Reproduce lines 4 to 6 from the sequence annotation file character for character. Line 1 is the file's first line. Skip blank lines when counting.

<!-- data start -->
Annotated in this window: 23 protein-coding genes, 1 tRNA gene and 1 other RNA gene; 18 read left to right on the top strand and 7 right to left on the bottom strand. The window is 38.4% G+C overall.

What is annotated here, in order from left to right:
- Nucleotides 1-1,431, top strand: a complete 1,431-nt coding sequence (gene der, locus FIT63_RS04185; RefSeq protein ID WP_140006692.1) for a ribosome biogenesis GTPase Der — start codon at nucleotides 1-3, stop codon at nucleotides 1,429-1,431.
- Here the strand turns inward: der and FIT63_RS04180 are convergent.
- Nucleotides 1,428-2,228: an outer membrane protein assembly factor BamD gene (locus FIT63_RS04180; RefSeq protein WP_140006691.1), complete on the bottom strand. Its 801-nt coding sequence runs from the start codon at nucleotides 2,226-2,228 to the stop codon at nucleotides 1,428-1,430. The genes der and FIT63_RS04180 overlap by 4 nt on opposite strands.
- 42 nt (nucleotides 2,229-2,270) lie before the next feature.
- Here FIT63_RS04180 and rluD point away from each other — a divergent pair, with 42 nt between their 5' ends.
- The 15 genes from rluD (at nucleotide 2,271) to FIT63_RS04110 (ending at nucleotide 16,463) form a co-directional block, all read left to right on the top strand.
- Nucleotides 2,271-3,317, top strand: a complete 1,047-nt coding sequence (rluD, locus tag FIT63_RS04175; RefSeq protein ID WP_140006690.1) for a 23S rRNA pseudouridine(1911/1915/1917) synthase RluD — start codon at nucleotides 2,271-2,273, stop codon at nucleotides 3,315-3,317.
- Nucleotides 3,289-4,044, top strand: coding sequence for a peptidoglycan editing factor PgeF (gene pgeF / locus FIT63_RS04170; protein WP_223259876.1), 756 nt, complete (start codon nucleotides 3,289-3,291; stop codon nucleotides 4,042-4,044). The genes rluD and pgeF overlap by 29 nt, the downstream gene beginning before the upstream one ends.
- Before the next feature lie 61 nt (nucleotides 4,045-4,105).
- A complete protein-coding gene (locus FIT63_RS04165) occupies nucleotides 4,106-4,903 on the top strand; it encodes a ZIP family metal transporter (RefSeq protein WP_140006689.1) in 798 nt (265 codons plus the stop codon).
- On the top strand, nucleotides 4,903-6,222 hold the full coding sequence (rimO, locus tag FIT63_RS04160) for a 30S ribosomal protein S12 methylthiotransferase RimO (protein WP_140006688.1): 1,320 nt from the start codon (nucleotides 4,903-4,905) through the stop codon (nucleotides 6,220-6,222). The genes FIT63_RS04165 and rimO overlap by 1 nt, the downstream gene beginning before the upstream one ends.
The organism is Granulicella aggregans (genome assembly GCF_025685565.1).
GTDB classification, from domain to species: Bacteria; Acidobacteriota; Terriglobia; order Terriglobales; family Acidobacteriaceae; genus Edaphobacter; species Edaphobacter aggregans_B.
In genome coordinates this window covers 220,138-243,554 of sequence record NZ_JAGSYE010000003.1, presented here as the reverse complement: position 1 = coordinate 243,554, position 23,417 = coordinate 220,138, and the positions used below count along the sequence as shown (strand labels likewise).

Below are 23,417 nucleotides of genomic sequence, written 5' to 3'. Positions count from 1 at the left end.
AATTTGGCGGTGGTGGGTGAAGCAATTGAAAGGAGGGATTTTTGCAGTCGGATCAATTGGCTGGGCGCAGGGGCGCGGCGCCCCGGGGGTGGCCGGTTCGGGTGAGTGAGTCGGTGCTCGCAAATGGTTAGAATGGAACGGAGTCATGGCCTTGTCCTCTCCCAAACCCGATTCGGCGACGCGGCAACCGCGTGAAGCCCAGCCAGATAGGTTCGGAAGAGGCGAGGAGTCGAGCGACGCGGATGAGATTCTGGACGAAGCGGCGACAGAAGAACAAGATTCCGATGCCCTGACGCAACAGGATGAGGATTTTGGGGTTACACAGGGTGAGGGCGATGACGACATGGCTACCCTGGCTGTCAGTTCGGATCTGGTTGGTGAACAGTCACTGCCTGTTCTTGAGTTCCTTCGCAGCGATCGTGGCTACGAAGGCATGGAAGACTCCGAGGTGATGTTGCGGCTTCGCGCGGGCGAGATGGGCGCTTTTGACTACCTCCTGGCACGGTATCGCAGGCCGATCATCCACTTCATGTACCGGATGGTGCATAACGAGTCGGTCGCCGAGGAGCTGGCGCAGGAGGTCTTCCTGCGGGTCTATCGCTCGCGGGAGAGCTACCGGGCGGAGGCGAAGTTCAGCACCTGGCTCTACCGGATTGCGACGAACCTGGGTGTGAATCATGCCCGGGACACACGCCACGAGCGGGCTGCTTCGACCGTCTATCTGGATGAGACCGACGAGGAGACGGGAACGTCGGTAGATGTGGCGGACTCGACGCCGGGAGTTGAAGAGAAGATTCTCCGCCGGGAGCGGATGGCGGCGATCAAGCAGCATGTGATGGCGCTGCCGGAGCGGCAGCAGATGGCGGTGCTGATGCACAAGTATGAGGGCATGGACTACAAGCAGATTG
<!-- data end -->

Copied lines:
- Here the strand turns inward: der and FIT63_RS04180 are convergent.
- Nucleotides 1,428-2,228: an outer membrane protein assembly factor BamD gene (locus FIT63_RS04180; RefSeq protein WP_140006691.1), complete on the bottom strand. Its 801-nt coding sequence runs from the start codon at nucleotides 2,226-2,228 to the stop codon at nucleotides 1,428-1,430. The genes der and FIT63_RS04180 overlap by 4 nt on opposite strands.
- 42 nt (nucleotides 2,229-2,270) lie before the next feature.